Funding: This project was supported by a National Institutes of Health Research Training Grant (#R25 TW009337) funded by the Fogarty International Center and the National Institute of Mental Health, a Research and Prevention Grant funded by the International Society of Nephrology (ISN) Global Outreach Committee, and a Masters of Science research stipend funded by the Duke Global Health Institute. The funders had no role in study design, data collection and analysis, decision to publish, or preparation of the manuscript.
Competing interests: Dr. Patel received support for research from the National Institutes of Health (R01 DK093938A1, P30 DK096493) and from industry for drug development in adults and children with kidney disease (www.dcri.duke.edu/research/coi.jsp). The remaining authors have no conflicts of interest to disclose. This does not alter the authors' adherence to PLOS ONE policies on sharing data and materials.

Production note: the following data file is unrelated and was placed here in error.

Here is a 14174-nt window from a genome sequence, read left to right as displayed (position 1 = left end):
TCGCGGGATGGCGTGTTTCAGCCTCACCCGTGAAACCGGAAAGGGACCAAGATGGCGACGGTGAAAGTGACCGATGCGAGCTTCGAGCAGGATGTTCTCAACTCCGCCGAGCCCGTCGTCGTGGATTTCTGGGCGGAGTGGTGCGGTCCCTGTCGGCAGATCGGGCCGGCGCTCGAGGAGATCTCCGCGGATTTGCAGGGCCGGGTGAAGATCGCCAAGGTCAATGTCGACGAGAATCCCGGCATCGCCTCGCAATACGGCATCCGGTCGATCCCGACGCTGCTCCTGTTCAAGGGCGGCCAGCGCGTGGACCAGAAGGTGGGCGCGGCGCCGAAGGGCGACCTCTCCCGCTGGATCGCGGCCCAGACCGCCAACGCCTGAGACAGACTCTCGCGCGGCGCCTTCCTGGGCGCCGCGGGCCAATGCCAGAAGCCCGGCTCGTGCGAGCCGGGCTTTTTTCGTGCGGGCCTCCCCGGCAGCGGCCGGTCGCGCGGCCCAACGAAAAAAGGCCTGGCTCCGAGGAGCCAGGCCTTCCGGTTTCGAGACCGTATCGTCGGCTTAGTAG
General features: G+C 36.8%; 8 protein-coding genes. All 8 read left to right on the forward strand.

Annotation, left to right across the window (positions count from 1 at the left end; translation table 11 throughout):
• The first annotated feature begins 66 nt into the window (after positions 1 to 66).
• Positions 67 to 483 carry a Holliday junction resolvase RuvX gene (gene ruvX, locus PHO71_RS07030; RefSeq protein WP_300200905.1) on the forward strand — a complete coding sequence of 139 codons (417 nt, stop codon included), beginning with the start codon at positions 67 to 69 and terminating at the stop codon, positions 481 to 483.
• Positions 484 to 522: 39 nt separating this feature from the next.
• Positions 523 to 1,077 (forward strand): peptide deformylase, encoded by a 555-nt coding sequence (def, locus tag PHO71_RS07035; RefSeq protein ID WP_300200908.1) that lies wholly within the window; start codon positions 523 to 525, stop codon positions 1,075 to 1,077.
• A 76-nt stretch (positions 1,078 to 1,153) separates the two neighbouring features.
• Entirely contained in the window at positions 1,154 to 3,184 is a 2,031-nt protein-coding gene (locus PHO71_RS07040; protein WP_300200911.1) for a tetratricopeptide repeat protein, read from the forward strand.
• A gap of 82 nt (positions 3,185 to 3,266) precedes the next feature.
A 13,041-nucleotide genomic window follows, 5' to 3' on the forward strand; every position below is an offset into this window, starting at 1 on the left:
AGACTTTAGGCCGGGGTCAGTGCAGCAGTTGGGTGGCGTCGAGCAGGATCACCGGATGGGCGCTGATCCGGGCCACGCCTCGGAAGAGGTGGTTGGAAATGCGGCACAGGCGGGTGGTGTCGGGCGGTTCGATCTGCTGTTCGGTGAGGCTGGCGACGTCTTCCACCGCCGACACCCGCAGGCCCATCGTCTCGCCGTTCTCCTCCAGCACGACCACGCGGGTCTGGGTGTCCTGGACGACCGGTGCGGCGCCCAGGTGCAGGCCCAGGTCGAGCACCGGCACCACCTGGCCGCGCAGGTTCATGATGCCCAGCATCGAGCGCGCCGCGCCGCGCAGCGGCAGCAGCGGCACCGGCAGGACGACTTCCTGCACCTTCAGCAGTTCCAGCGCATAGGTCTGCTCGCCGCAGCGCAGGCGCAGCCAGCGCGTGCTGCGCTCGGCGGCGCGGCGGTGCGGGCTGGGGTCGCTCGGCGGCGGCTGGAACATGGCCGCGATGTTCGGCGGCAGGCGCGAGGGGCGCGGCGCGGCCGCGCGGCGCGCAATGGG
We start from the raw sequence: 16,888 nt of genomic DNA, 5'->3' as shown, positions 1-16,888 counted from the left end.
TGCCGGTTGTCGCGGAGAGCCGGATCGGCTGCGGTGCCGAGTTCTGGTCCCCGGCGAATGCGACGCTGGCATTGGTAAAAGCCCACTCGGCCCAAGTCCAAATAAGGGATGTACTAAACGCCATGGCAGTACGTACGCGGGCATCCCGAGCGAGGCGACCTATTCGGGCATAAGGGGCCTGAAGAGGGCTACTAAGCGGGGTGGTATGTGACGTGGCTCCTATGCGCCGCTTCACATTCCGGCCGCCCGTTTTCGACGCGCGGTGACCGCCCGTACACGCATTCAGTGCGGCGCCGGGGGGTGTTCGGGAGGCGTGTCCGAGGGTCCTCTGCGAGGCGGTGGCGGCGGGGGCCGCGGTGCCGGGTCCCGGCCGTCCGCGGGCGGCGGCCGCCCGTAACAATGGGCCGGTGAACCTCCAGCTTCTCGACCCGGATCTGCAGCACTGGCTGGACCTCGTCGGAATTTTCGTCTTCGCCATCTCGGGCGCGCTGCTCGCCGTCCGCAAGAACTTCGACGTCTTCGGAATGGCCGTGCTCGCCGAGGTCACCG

Non-communicable diseases (NCDs) disproportionately affect the economic, social and health outcomes of low- and middle-income countries. Understanding knowledge, attitudes and practices associated with NCDs is vital to addressing the rising global epidemic . Cross-cultural surveys that measure these attributes are valuable; however, ethnic, social, historical and language differences that often exist between the researchers and those study populations mean that many surveys are not appropriate or easily adaptable for use across various settings of interest .